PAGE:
“It’s the cool new toy that everybody wants to have,” she said.
Jen and Mike Kleuskens, who have come to Stone Harbor during the summer for years, purchased a vehicle for $12,000 a year ago.
They prefer this method of travel to prevent tracking sand into their car when they go to the beach. Plus, their four kids “love it.”
The couple are happy with their purchase, but that came after contentious debate –– Mike wanted a black one; Jen preferred lime green.
Others, such as Laura Heinmiller, opt to rent a vehicle. She comes to Avalon or Stone Harbor every year with her husband and five children to escape the Minnesota cold and spend time with her extended family.
The party totals 15, so the vehicle the Heinmillers rent is spacious — seating seven to eight. The Heinmillers shelled out $1,000 for a weeklong rental — Saturday to Saturday — from Harbor Outfitters for a rover.
“We joke that you don’t really feel like you’re on vacation unless you have [one],” Heinmiller said.
With five kids ranging in age from 2 to 10, safety is a top priority. Only she and her husband get behind the wheel, but the children are satisfied with being passengers.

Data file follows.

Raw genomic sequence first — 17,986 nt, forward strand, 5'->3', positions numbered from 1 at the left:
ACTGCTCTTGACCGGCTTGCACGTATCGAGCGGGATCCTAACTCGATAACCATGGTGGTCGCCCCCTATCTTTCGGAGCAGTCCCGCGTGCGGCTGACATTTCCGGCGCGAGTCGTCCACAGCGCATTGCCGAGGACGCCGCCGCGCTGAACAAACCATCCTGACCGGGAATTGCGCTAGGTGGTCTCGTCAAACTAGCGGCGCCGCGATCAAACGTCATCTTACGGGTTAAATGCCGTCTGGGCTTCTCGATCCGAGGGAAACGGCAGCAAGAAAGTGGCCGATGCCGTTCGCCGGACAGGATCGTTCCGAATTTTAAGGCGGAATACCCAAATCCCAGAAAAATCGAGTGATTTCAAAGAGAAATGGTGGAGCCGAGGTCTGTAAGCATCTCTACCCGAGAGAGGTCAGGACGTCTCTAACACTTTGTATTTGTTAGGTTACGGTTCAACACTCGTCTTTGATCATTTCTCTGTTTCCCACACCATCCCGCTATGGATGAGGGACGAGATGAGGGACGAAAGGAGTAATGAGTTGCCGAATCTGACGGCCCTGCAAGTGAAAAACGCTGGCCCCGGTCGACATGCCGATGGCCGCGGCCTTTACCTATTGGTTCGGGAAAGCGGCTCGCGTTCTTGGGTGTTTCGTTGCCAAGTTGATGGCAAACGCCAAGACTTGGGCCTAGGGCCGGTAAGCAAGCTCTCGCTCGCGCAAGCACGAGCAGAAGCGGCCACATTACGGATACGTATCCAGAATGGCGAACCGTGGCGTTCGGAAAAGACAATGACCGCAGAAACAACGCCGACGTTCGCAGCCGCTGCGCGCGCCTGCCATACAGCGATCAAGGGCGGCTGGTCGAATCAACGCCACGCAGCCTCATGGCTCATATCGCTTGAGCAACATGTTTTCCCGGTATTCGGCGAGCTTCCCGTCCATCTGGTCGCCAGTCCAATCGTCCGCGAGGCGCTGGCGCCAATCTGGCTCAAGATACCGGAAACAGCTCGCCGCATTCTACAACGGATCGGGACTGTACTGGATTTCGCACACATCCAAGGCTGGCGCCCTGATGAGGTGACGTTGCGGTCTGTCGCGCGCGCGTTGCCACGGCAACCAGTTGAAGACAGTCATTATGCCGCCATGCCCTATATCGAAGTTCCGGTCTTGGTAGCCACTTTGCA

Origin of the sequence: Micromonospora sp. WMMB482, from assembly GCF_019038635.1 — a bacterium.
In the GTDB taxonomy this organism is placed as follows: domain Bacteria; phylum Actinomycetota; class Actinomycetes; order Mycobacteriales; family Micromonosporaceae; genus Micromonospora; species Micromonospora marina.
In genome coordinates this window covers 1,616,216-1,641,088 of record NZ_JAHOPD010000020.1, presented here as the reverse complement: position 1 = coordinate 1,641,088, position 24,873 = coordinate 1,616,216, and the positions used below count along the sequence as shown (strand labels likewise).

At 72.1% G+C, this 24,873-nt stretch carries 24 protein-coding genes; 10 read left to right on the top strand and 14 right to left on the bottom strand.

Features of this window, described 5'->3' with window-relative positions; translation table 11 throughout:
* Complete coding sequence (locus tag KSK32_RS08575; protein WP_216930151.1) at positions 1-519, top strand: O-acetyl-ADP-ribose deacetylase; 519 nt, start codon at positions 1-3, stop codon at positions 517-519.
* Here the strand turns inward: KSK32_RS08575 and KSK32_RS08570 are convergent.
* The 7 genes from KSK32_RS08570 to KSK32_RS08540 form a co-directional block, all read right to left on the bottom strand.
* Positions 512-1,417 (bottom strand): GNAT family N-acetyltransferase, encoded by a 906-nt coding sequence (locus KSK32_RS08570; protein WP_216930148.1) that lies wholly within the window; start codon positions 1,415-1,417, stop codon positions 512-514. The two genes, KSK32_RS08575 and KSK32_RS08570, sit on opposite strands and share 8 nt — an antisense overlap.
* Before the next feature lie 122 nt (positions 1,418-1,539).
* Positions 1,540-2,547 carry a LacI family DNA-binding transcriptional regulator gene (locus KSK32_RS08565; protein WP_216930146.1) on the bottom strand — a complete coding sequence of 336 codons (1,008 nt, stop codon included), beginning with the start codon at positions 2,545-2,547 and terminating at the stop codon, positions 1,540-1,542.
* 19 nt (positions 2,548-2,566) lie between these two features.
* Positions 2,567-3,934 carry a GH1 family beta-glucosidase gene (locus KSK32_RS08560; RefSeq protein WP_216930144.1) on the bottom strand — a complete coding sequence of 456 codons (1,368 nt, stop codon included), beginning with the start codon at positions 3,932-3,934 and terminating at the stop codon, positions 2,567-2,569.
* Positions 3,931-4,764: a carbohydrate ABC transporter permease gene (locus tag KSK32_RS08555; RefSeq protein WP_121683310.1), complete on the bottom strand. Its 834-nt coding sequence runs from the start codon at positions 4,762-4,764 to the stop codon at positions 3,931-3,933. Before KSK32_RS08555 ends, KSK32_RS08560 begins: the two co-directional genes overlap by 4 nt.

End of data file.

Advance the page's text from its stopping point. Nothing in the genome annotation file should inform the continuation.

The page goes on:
John Regan, 58, who lives in Bensalem and has a summer home in North Wildwood, said he sees “more and more” of the vehicles on the road. People stop him on the streets to ask about his experience with the one he owns.
“It’s important to remember that all the rules of driving a real car apply to driving this,” he said, even though the vehicle may appear to just be “a little thing.”
That means drivers must follow the usual rules of the road, such as wearing a seatbelt, using turn signals, and not driving under the influence.
Other coastal cities in states such as South Carolina and Florida permit the use of low-speed vehicles.
In Florida, golf carts may also be driven on certain roads if municipalities allow them. Golf cart drivers do not need a license and may be as young as 14, though low-speed vehicle drivers do need a license like operators in New Jersey. South Carolina adopted tighter permitting laws for golf carts in 2018 and requires drivers to be licensed.
Several New Jersey police officers told The Inquirer that people abide by the laws and responsibly drive low-speed vehicles in their towns, even as their popularity grows.
“You’d think you’d have a kid here or there trying to take mom’s and pop’s car [on the road], but we haven’t seen that at all,” said Matthew Gallagher, the North Wildwood police chief.
Chris Luesner, the Middle Township police chief and president of the New Jersey Association of Chiefs of Police, said officers working in Shore communities have told him that low-speed vehicles have not caused problems on the road.
While these vehicles are not made with the same comprehensive set of safety features as other vehicles, Luesner said, he thinks the regulations successfully mitigate potential risks.
Ultimately, he said, these are communities where people are trying to have “good, clean fun and get down to the Shore for vacation.”